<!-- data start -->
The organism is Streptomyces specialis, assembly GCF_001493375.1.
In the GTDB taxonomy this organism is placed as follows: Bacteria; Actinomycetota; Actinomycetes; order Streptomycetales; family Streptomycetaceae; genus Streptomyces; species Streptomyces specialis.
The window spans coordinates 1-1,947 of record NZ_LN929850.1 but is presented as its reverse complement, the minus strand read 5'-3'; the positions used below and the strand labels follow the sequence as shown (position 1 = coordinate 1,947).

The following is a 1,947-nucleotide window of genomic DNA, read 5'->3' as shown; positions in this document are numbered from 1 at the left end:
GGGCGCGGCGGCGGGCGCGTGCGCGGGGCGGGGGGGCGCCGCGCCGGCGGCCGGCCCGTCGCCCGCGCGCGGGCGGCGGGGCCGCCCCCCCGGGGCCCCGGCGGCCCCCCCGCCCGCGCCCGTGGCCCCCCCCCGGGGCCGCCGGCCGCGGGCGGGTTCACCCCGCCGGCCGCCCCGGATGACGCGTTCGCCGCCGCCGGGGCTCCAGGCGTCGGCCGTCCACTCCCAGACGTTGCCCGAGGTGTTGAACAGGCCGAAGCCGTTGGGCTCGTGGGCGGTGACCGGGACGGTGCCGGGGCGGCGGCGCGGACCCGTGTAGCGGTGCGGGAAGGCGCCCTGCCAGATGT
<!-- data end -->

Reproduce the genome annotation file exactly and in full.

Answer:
The organism is Streptomyces specialis, assembly GCF_001493375.1.
In the GTDB taxonomy this organism is placed as follows: Bacteria; Actinomycetota; Actinomycetes; order Streptomycetales; family Streptomycetaceae; genus Streptomyces; species Streptomyces specialis.
The window spans coordinates 1-1,947 of record NZ_LN929850.1 but is presented as its reverse complement, the minus strand read 5'-3'; the positions used below and the strand labels follow the sequence as shown (position 1 = coordinate 1,947).

The following is a 1,947-nucleotide window of genomic DNA, read 5'->3' as shown; positions in this document are numbered from 1 at the left end:
GGGCGCGGCGGCGGGCGCGTGCGCGGGGCGGGGGGGCGCCGCGCCGGCGGCCGGCCCGTCGCCCGCGCGCGGGCGGCGGGGCCGCCCCCCCGGGGCCCCGGCGGCCCCCCCGCCCGCGCCCGTGGCCCCCCCCCGGGGCCGCCGGCCGCGGGCGGGTTCACCCCGCCGGCCGCCCCGGATGACGCGTTCGCCGCCGCCGGGGCTCCAGGCGTCGGCCGTCCACTCCCAGACGTTGCCCGAGGTGTTGAACAGGCCGAAGCCGTTGGGCTCGTGGGCGGTGACCGGGACGGTGCCGGGGCGGCGGCGCGGACCCGTGTAGCGGTGCGGGAAGGCGCCCTGCCAGATGT